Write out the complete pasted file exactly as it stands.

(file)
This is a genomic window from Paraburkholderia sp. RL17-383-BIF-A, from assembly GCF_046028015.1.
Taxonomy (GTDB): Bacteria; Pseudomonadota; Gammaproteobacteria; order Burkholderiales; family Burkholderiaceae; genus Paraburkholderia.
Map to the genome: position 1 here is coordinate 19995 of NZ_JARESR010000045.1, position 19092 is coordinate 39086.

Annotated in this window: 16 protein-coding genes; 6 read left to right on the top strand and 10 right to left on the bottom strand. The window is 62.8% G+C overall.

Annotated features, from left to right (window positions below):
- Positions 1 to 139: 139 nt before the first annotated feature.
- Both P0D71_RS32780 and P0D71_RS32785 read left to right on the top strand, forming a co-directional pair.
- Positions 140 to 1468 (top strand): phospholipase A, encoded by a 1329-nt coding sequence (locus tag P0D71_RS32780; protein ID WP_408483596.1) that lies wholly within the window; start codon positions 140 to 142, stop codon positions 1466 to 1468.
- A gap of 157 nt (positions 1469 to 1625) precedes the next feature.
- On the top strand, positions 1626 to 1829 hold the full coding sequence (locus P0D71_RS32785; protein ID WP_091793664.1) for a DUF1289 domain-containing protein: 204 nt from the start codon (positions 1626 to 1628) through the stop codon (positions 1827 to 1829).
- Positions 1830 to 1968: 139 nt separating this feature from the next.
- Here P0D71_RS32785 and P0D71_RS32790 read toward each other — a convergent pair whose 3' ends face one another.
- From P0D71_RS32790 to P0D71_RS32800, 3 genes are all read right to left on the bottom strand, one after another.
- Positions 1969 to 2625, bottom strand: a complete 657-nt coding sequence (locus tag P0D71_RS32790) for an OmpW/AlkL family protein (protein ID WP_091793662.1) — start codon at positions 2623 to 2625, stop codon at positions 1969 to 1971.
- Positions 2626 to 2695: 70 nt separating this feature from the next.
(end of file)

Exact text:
This is a genomic window from Paraburkholderia sp. RL17-383-BIF-A, from assembly GCF_046028015.1.
Taxonomy (GTDB): Bacteria; Pseudomonadota; Gammaproteobacteria; order Burkholderiales; family Burkholderiaceae; genus Paraburkholderia.
Map to the genome: position 1 here is coordinate 19995 of NZ_JARESR010000045.1, position 19092 is coordinate 39086.

Annotated in this window: 16 protein-coding genes; 6 read left to right on the top strand and 10 right to left on the bottom strand. The window is 62.8% G+C overall.

Annotated features, from left to right (window positions below):
- Positions 1 to 139: 139 nt before the first annotated feature.
- Both P0D71_RS32780 and P0D71_RS32785 read left to right on the top strand, forming a co-directional pair.
- Positions 140 to 1468 (top strand): phospholipase A, encoded by a 1329-nt coding sequence (locus tag P0D71_RS32780; protein ID WP_408483596.1) that lies wholly within the window; start codon positions 140 to 142, stop codon positions 1466 to 1468.
- A gap of 157 nt (positions 1469 to 1625) precedes the next feature.
- On the top strand, positions 1626 to 1829 hold the full coding sequence (locus P0D71_RS32785; protein ID WP_091793664.1) for a DUF1289 domain-containing protein: 204 nt from the start codon (positions 1626 to 1628) through the stop codon (positions 1827 to 1829).
- Positions 1830 to 1968: 139 nt separating this feature from the next.
- Here P0D71_RS32785 and P0D71_RS32790 read toward each other — a convergent pair whose 3' ends face one another.
- From P0D71_RS32790 to P0D71_RS32800, 3 genes are all read right to left on the bottom strand, one after another.
- Positions 1969 to 2625, bottom strand: a complete 657-nt coding sequence (locus tag P0D71_RS32790) for an OmpW/AlkL family protein (protein ID WP_091793662.1) — start codon at positions 2623 to 2625, stop codon at positions 1969 to 1971.
- Positions 2626 to 2695: 70 nt separating this feature from the next.